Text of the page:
Given all of the recent talk about Model 3 battery pack capacities that erupted after Elon's tweet: I decided to attempt an actual calculation of the largest possible battery pack that will fit into a Model 3. So... LOTS of caveats. Since we have no official dimensions of any kind, I'm making a lot of assumptions and educated guesses. So whenever you see me provide a size for something related to the Model 3, it is a guess - an approximation. First, consider the battery pack from a P100D. It's been hinted that the cell arrangement in the 100D battery pack is a precursor to how the Model 3's battery pack will be organized. So here's a Model S battery pack: It contains 16 battery modules - two stacked in front, and the rest in a 7x2 arrangement. Here's what one of those modules looks like from a P100D (with a P85D module above it): Model S: Arrangement of Cells in a Module There are 516 cells in that module (8256 cells total). Each cell is 18mm in diameter. From any of the various ebay auctions, the dimensions of a module are approximately 685mm x 280mm. Looking at the picture above, we see that we have 16 rows of cell, each row with 32-34 cells. Taking the width of 280mm and dividing by 16, we get 17.5mm. Taking the length of 685mm and dividing by 34, we get 20mm. The rows are staggered to allow 18mm diameter cells to be placed 17.5mm apart. So, I'm going to assume that the Model 3 battery modules will have a similar arrangement, where the cells in a row have about 2mm in between, but the rows are staggered and overlap by 0.5mm. Model S: Percentage of the Floor taken by Battery Modules Ignoring the two stacked modules, the other 14 modules fit in a space in between the front & rear axles. I couldn't find the dimensions of the entire pack, but seven modules would be 1960mm == 77". The wheelbase of a Model S is 116.5", and the tire diameter is 28.5". Add a few inches within the wheel arches, and that leaves 84" to fit the battery pack. So we have ~7" of overhead between and around the modules. Roughly 10% of the space in between the axles. The width of a Model S is 77.3" (1963mm). Two modules together would have a length of 54" (1370mm). So width-wise, we have about 30% overhead. I'm going to assume that the Model 3 has similar 10% length and 30% width overhead values. The Model 3 Now comes all of the approximations. How big is the Model 3 battery pack? How many modules does it contain? How big are those modules, and how many cells will fit in each module? Let me take a shot at this: From the Model 3 reveal, we know that the pack will consist of 8 modules. Unlike the S, the 3's modules are arranged so that there are four modules side-to-side, and two modules front-to-back. Model 3: Battery Module Size Randy Carlson of seeking alpha approximates the size of the modules as 42"x14" (1067mm x 356mm). How did he come up with this? I don't know. Let's try to figure out what fits ourselves. The "approximate" Model 3 dimensions given by MotorTrend (I still think they took a tape measure to the photo shoot, but weren't allowed to say so) are:Width: 74.2" (1885 mm)Wheelbase: 113" (2870 mm)Tire (275/30-20) diameter: 26.5" (673 mm)Let's take 70% of the width (52", 1320mm), divide by 4, and we get module widths of 13" (330mm). Take wheelbase - tire diameter (86.5"), remove a bit more for wheel arches (82.5"), and then remove 10% overhead, to get 74.25" (1886mm). That gives module lengths of 37" (940mm). So, we'll assume that the modules are 37"x13" (940mm x 330mm). Model 3: Number of Cells The cells for the Model 3 are 21mm in diameter. Let's assume they get packed in a manner similar to the 100D battery modules. So it would have rows that are 20.5mm apart, with 2mm gaps between cells in the same row. Then, a single module could hold (330mm/20.5mm=) 16 rows of (940mm/23mm=) 40 cells. That gives (16x40=) 640 cells per module, and (640x8=) 5120 cells for the whole battery pack. Model 3: Energy Stored in Cells How much energy do the Model S's 18650 cells hold? If a Model S's 100kWh pack has 8256 cells, then I guess each 18650 cell can hold about (100,000Wh/8256=) 12.1 watt-hours. As a lower bound, if we assume each of the Model 3's 5120 cells can also hold only 12.1 watt-hours, that gives a pack size of 62kWh. But, we know that the new 2170 cells can hold more energy than the 18650 cells. So, how much energy can the 2170 cell hold compared to the 18650? The 2170 has about 46% more volume than the 18650 (24,245 mm³ vs 16,575 mm³). Assuming it could hold 46% more energy, that would give us a 90.5kWh pack. So I think it will be quite reasonable to expect an 85kWh pack - maybe even a 90kWh pack - to be offered as the top option for the Model 3.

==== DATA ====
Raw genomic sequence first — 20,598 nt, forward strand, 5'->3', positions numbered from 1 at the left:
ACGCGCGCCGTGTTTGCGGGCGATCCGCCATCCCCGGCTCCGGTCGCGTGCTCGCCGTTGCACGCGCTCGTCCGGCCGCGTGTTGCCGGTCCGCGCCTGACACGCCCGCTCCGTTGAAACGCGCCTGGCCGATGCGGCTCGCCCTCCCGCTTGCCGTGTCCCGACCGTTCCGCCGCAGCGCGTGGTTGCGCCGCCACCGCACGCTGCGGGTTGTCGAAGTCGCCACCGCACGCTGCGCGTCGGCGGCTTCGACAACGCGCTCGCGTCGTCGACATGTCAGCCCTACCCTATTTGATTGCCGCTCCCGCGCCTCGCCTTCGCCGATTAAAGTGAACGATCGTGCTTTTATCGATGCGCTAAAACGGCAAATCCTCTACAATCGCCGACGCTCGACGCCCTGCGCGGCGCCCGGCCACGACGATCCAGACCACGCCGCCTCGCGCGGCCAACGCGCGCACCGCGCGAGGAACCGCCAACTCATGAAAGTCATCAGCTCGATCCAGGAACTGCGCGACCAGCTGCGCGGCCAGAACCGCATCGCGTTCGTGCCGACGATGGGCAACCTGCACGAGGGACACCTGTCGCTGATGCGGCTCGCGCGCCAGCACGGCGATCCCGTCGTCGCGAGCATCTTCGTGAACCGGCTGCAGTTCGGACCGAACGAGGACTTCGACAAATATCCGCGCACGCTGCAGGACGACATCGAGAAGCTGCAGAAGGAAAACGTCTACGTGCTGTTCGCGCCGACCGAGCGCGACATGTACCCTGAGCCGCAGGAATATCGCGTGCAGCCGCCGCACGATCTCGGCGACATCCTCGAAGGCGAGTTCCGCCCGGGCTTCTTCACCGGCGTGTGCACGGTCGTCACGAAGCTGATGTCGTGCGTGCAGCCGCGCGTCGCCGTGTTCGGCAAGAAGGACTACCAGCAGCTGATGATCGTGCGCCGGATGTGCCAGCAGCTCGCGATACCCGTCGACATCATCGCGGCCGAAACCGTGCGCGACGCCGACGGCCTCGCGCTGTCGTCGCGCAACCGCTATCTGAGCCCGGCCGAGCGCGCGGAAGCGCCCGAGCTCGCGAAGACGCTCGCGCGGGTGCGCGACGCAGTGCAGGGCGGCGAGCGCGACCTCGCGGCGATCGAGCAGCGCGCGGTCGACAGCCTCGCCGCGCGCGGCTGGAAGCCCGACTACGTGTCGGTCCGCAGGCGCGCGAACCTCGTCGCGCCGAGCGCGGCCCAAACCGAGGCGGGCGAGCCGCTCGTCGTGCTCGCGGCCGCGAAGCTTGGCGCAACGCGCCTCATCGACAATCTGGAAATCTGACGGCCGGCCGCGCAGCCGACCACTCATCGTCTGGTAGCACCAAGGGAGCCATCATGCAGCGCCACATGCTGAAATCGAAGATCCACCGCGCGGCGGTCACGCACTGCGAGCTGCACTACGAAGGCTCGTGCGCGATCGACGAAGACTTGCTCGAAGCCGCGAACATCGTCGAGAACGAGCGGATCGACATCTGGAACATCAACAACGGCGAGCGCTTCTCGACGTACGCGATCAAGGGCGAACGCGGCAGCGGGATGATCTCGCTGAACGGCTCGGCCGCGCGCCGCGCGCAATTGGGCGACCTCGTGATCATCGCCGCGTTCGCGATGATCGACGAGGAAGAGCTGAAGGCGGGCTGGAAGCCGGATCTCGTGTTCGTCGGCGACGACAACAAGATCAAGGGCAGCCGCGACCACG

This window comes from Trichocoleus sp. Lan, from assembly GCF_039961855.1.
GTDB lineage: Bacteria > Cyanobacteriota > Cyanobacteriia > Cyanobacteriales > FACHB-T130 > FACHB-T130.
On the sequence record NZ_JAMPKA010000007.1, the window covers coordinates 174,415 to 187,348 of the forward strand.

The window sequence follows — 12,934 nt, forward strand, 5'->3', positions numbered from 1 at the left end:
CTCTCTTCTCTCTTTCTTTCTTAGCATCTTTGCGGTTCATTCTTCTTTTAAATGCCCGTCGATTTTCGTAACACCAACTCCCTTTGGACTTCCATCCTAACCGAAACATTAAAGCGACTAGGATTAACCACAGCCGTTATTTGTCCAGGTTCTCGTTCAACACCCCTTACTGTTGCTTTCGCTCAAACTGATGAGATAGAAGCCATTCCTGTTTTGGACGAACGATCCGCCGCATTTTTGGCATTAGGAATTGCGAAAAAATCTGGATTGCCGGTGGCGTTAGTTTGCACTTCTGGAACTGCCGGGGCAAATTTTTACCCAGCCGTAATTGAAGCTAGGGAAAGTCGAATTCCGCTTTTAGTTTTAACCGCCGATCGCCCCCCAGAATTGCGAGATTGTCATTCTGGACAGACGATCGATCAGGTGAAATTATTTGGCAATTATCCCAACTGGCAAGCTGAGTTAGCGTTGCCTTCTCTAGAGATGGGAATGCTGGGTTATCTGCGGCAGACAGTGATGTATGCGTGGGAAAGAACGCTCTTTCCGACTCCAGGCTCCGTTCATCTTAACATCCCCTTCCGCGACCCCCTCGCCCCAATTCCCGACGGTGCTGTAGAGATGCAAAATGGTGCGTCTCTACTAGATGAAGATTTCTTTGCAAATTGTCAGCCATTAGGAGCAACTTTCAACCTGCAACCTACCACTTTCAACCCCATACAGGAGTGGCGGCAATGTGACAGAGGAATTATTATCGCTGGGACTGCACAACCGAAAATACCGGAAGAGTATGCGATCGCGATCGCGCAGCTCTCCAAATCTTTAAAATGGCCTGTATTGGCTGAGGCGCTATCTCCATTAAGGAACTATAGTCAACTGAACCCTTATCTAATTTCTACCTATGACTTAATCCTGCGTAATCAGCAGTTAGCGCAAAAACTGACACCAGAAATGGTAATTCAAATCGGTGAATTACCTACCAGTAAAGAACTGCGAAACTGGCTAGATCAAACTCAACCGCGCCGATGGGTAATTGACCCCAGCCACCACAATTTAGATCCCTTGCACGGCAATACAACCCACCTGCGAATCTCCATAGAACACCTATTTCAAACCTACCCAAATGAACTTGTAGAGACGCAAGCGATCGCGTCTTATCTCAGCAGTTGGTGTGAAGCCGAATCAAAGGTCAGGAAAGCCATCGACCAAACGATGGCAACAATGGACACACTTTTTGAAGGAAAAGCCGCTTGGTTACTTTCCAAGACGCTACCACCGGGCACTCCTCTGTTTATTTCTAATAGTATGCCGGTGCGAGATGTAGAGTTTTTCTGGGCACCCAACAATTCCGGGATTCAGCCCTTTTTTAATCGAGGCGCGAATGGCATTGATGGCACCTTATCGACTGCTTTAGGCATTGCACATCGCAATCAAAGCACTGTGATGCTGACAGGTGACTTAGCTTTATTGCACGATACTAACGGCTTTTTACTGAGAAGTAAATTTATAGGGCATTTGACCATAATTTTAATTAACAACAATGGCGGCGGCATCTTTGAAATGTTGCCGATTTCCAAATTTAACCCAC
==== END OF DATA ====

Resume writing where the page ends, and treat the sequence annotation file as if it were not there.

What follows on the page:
Seems like the right idea to me. Considering the 100KWH pack is their newest (we can speculate that the M3 pack will have more in common with it then an older Model S pack) then 90 makes sense given the 100KWH has a bit over 100kwh of capacity rather then the older packs that had a bit under the advertised capacity.